In "Better Off Dead," high schooler Lane Meyer (John Cusack) loses his girl Beth (Amanda Wyss) to the captain of the ski team, Roy Stalin (Aaron Dozier). His buddy Charles (Curtis Armstrong), though, has a plan for Lane to win her back: he must ski K12, the highest peak in the range.
Will Lane ski K12? Will he win back Beth? Or will he find happiness with a French exchange student (Diane Franklin) instead?
Well, I didn't much care whether Lane skied K12, and neither, apparently, did the director, one Savage Steve Holland. A 25-year-old animator, he's blithely uninterested in structure -- he's making a live-action cartoon.
There's nothing wrong with gag-based comedies -- that's what the Sennett comedies were, and that's what "Airplane!" was, too -- but the gags in "Better Off Dead" aren't all that inventive. Oh, "Better Off Dead" has its moments -- in particular, a Chinese drag-racing duo who learned their English from watching Howard Cosell on "Wide World of Sports" -- but it's mostly the usual gross-out fare: inhaling Jello through a straw; fat kid; girl with dental retainer; sticking Q-Tips in nose, ears, mouth.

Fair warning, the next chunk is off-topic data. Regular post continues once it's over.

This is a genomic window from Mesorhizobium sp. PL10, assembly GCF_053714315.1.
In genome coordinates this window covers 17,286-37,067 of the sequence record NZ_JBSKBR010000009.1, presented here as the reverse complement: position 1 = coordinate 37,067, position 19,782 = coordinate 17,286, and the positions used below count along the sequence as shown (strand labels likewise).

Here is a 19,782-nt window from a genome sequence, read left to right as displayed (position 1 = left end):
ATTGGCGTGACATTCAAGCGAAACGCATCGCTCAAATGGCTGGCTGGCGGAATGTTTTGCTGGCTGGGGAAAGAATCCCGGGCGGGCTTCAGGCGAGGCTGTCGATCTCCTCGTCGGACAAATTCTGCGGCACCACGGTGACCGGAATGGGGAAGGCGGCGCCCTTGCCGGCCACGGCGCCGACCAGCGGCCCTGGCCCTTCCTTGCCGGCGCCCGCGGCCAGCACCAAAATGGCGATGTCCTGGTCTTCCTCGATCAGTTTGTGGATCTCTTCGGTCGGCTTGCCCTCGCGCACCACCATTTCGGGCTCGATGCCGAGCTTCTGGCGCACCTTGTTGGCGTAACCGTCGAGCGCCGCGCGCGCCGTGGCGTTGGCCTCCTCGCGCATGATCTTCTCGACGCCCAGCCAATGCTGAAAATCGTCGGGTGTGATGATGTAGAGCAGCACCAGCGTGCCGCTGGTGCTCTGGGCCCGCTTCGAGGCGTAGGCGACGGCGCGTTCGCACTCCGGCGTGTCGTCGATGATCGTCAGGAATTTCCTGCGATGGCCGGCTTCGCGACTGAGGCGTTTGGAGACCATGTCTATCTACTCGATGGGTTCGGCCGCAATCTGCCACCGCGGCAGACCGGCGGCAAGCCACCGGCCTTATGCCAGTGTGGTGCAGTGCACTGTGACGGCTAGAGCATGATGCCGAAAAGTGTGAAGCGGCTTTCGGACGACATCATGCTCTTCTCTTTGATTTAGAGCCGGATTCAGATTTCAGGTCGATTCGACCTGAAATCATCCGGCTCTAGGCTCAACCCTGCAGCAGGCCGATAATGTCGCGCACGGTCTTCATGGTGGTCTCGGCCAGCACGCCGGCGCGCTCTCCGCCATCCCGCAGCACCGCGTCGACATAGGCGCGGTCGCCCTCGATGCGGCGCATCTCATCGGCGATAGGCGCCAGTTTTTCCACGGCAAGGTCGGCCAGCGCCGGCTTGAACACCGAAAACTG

Holland likes to use a lot of distorting, wide-angle lenses, and the movie can be visually inventive; he uses a lot of long takes -- he really is making a cartoon. But if Holland wants to make live-action cartoons, why bother with structure at all? The lip service he pays to the story here just slows everything down, as do the rock 'n' roll montages and skiing sequences.
Mired in this is Cusack ("The Sure Thing"), an unusually adept verbal comedian not so adept (to his credit) at this kind of slapstick. Miring it further is David Ogden Stiers (as Lane's father), a spongy-faced actor with an almost preternatural ability to turn the ordinary into the routine.
Better Off Dead, at area theaters, is rated PG and contains some profanity.